Advisor

Jeremy Spoon

Date of Award

Spring 7-1-2016

Document Type

Thesis

Degree Name

Master of Science (M.S.) in Anthropology

Department

Anthropology

Physical Description

1 online resource (xiv, 195 pages)

Subjects

Interpretation of cultural and natural resources -- West (U.S.), National parks and reserves -- West (U.S.) -- Management, Indians of North America -- Exhibitions, Cultural property -- Protection

DOI

10.15760/etd.3027

Abstract

Every year, hundreds of thousands of people visit the Native American ancestral lands in the western United States developed for tourism and recreation. The stewards of these lands seek to engage visitors and enrich their experience, and simultaneously to protect the lands' natural and cultural resources. To achieve their mission, protected areas regularly use interpretation -- materials and experiences that aim to educate visitors about resources and see them as personally meaningful. However, there is little literature on interpretive content in protected areas, few qualitative studies of interpretation as constructed by visitors and interpreters, and little literature on the representation of Native Americans in museums and protected areas.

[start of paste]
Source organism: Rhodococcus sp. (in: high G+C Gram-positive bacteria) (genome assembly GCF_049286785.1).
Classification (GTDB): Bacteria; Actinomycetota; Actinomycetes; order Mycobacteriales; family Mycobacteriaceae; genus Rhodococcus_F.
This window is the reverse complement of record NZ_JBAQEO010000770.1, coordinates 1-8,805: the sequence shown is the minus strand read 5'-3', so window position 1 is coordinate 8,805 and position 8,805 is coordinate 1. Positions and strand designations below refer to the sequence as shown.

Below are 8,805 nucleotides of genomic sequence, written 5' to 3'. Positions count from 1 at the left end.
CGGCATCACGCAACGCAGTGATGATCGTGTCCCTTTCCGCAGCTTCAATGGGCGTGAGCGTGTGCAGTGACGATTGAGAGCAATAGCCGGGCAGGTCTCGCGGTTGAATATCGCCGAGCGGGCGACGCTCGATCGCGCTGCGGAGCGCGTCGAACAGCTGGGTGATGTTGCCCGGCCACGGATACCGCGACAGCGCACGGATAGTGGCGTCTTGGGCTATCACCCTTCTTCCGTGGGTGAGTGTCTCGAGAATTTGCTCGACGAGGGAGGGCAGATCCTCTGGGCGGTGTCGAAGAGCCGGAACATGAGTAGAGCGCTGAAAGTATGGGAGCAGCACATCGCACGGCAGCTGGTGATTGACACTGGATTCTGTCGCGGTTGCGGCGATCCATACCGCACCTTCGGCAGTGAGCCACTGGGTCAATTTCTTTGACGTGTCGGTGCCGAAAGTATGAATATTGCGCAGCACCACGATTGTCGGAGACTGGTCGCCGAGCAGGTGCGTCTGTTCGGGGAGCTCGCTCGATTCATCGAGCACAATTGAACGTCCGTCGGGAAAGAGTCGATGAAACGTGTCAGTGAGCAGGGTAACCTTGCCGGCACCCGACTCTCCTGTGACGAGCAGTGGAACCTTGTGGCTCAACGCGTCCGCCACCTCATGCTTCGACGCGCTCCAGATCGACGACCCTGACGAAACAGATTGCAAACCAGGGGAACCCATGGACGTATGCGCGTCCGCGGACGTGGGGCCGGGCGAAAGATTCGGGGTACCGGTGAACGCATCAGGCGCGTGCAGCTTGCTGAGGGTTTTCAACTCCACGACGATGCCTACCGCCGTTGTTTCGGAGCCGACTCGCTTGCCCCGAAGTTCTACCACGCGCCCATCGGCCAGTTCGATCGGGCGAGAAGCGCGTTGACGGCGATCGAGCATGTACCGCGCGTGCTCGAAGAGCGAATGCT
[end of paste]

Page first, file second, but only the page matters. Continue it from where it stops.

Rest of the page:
I consider the public presentation of archaeology at exemplary protected areas in the U.S. Southwest and Great Basin within a theoretical framework of governmentality and representation. Within a mixed-method research design, this project used participant-observation at thirteen protected area locales to identify interpretive content and representational strategies, and semi-structured interviews with 31 individuals to elicit staff and visitors' understandings of interpretation and display. This research found three types of narratives in the interpretation sampled-- scientific narratives, cultural narratives, and management messages. In general, scientific narratives appeared more frequently than cultural narratives and both appeared more frequently than management messages. Archaeology dominated scientific narratives, cultural continuity dominated cultural narratives, and orientation dominated management messages. In general, archaeology appeared with greater relative frequency than any other component of interpretive content. This study also found that interpretation predominantly adopted a third-person omniscient point of view and represented people predominantly in the ancient past.

This study has both academic and applied outcomes. The work aims to contribute to the scant body of literature on interpretive content in protected areas stewarding natural and cultural resources, the few qualitative studies of interpretation as constructed by visitors and interpreters, and the existing literature on the representation of Native Americans in museums and protected areas as well as informing future interpretive practice. These findings inform a report on contemporary interpretive practice and recommendations for the public presentation of archaeology delivered to the US Fish and Wildlife Service in December 2013.

Persistent Identifier

http://archives.pdx.edu/ds/psu/17742

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